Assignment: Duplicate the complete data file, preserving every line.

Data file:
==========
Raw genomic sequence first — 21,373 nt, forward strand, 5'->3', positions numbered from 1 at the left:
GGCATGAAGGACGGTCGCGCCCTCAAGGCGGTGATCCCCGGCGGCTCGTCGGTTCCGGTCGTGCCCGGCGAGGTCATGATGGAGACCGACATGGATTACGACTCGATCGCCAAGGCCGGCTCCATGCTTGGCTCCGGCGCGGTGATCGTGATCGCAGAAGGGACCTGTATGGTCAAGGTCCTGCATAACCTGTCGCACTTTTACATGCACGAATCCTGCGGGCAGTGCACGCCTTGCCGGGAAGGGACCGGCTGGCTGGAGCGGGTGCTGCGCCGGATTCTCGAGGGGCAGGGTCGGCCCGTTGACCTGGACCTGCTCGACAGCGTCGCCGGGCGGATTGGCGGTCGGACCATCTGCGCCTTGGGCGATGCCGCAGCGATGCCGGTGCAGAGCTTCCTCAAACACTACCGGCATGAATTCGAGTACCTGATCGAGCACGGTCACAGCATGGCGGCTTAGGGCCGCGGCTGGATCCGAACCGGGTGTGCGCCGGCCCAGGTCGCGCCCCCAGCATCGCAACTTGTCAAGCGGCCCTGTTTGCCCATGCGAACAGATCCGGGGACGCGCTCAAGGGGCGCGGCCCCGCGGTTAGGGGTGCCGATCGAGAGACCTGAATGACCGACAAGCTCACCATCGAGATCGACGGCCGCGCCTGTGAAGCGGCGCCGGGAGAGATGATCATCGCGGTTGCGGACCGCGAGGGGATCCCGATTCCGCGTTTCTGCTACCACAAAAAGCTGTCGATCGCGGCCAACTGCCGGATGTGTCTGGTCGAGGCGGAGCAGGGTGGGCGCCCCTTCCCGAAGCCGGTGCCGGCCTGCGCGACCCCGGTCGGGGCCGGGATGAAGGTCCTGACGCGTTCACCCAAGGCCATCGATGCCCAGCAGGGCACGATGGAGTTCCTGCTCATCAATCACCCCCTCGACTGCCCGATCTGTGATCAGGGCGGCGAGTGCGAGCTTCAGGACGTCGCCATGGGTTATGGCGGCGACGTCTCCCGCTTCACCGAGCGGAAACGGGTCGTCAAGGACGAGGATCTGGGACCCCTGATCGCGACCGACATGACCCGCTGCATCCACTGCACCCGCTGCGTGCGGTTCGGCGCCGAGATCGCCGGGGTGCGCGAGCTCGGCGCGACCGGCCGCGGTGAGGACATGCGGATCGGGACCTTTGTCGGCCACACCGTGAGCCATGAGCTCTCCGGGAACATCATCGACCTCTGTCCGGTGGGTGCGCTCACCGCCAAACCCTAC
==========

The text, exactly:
Raw genomic sequence first — 21,373 nt, forward strand, 5'->3', positions numbered from 1 at the left:
GGCATGAAGGACGGTCGCGCCCTCAAGGCGGTGATCCCCGGCGGCTCGTCGGTTCCGGTCGTGCCCGGCGAGGTCATGATGGAGACCGACATGGATTACGACTCGATCGCCAAGGCCGGCTCCATGCTTGGCTCCGGCGCGGTGATCGTGATCGCAGAAGGGACCTGTATGGTCAAGGTCCTGCATAACCTGTCGCACTTTTACATGCACGAATCCTGCGGGCAGTGCACGCCTTGCCGGGAAGGGACCGGCTGGCTGGAGCGGGTGCTGCGCCGGATTCTCGAGGGGCAGGGTCGGCCCGTTGACCTGGACCTGCTCGACAGCGTCGCCGGGCGGATTGGCGGTCGGACCATCTGCGCCTTGGGCGATGCCGCAGCGATGCCGGTGCAGAGCTTCCTCAAACACTACCGGCATGAATTCGAGTACCTGATCGAGCACGGTCACAGCATGGCGGCTTAGGGCCGCGGCTGGATCCGAACCGGGTGTGCGCCGGCCCAGGTCGCGCCCCCAGCATCGCAACTTGTCAAGCGGCCCTGTTTGCCCATGCGAACAGATCCGGGGACGCGCTCAAGGGGCGCGGCCCCGCGGTTAGGGGTGCCGATCGAGAGACCTGAATGACCGACAAGCTCACCATCGAGATCGACGGCCGCGCCTGTGAAGCGGCGCCGGGAGAGATGATCATCGCGGTTGCGGACCGCGAGGGGATCCCGATTCCGCGTTTCTGCTACCACAAAAAGCTGTCGATCGCGGCCAACTGCCGGATGTGTCTGGTCGAGGCGGAGCAGGGTGGGCGCCCCTTCCCGAAGCCGGTGCCGGCCTGCGCGACCCCGGTCGGGGCCGGGATGAAGGTCCTGACGCGTTCACCCAAGGCCATCGATGCCCAGCAGGGCACGATGGAGTTCCTGCTCATCAATCACCCCCTCGACTGCCCGATCTGTGATCAGGGCGGCGAGTGCGAGCTTCAGGACGTCGCCATGGGTTATGGCGGCGACGTCTCCCGCTTCACCGAGCGGAAACGGGTCGTCAAGGACGAGGATCTGGGACCCCTGATCGCGACCGACATGACCCGCTGCATCCACTGCACCCGCTGCGTGCGGTTCGGCGCCGAGATCGCCGGGGTGCGCGAGCTCGGCGCGACCGGCCGCGGTGAGGACATGCGGATCGGGACCTTTGTCGGCCACACCGTGAGCCATGAGCTCTCCGGGAACATCATCGACCTCTGTCCGGTGGGTGCGCTCACCGCCAAACCCTAC